I work in “a relic zone.” My father bought this building in 1961, and I have worked here permanently since 1963. There are 10,000 stories here, but most are forgotten. One relic story that stands out and will never be forgotten by me, though, concerns the moose head.
When you look at it, you see a dusty, gnarly moose head. What do I see? Picture a beautiful new trophy on the wall of our family cabin on the San Lorenzo River. To me, it represents my father achieving his goal. In 1953, he went to Victoria, British Columbia, on his dream hunting trip. In preparation, he bought a brand new 1953 Dodge pickup truck, a new rifle, and other gear. He intended to shoot a moose, and he did. He was so proud he had the head stuffed. We celebrated and ate the meat for over a year; moose burgers are good.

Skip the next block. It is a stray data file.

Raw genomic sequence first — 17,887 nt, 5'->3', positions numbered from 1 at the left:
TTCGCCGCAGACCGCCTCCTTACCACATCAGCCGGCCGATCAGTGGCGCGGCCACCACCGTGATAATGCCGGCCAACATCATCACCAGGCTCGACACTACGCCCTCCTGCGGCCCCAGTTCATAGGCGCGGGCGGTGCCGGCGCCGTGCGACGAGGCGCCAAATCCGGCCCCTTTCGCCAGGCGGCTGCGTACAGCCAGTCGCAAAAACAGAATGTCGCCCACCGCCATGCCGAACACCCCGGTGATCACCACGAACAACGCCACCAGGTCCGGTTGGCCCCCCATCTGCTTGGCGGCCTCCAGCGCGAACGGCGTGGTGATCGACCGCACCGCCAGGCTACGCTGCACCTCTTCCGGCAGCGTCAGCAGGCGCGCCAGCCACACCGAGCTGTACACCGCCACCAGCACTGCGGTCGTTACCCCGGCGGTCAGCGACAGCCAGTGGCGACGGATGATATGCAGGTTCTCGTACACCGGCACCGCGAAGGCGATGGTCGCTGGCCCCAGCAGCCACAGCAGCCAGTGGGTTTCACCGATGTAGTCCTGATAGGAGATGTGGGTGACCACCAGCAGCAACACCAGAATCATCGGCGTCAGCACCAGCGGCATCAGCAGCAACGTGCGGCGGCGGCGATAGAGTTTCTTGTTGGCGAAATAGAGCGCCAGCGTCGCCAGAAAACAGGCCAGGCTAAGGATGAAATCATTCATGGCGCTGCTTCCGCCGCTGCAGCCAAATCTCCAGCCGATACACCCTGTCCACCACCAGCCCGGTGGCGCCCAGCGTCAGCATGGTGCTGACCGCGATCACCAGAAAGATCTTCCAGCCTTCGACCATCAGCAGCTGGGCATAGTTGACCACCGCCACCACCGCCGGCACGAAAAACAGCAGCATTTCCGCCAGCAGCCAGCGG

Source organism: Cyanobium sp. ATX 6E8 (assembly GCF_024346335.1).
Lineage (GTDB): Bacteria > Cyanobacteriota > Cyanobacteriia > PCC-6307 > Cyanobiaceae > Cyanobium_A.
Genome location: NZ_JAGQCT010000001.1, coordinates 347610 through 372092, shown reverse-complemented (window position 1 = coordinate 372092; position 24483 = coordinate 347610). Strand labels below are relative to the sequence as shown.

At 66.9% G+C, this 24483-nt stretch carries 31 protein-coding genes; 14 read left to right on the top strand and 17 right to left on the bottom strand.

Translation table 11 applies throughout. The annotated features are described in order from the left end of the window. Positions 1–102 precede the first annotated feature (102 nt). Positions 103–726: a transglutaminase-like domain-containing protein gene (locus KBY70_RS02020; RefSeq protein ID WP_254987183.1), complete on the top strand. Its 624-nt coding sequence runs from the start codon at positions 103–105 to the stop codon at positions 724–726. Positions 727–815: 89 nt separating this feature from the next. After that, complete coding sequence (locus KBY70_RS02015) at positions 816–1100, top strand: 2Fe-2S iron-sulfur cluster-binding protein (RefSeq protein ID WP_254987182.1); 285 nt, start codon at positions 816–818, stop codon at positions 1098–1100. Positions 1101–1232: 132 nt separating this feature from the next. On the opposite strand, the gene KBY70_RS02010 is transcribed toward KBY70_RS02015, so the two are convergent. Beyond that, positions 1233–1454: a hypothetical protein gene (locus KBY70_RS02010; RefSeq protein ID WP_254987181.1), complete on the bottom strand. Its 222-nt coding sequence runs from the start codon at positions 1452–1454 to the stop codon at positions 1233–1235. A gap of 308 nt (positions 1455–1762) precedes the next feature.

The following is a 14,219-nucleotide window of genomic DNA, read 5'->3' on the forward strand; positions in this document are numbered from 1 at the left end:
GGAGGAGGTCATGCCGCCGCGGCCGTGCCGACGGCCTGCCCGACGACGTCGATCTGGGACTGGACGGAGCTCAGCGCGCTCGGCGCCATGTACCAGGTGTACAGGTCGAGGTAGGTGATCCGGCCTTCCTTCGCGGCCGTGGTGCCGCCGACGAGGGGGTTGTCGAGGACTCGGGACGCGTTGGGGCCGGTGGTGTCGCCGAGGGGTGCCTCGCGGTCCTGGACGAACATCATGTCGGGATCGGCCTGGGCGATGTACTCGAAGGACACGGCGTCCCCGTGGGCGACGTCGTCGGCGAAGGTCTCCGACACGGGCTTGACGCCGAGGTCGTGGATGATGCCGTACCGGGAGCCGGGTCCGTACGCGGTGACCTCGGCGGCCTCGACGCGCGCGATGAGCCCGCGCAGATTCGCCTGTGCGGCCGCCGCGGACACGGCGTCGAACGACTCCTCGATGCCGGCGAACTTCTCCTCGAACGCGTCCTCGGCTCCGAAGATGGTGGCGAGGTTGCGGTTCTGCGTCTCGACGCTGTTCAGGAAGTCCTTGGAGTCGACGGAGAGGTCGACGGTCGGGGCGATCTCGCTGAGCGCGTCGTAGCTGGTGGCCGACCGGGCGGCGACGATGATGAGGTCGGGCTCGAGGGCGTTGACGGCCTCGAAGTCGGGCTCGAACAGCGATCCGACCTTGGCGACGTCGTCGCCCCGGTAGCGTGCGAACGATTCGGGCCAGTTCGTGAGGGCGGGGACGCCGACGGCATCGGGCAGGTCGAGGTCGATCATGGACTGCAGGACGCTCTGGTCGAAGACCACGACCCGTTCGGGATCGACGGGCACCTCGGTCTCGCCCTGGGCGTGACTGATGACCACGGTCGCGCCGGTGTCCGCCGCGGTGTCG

Look at the head now, it’s a mess. 1955 was a bad year for our family. I was in the Navy, stationed aboard a submarine tender in San Diego, and I worked on repairing old World War II subs. One day that year, while I was working on a periscope, it was lowered on me by accident. Consequently, my injuries put me in the hospital for 6 months. That same year my father had his first heart attack (he had four more before he died in 1963).
Also in 1955, the San Lorenzo River flooded and washed away our cabin. The moose head was found buried in the mud. It was dug out and hosed off. When you look at it, you can see his nose is twisted, but he still has a gleam in his eye. It makes me smile. When children come into my shop and see the moose, they ask about it. I love to tell the story of my father’s hunting trip and the flood.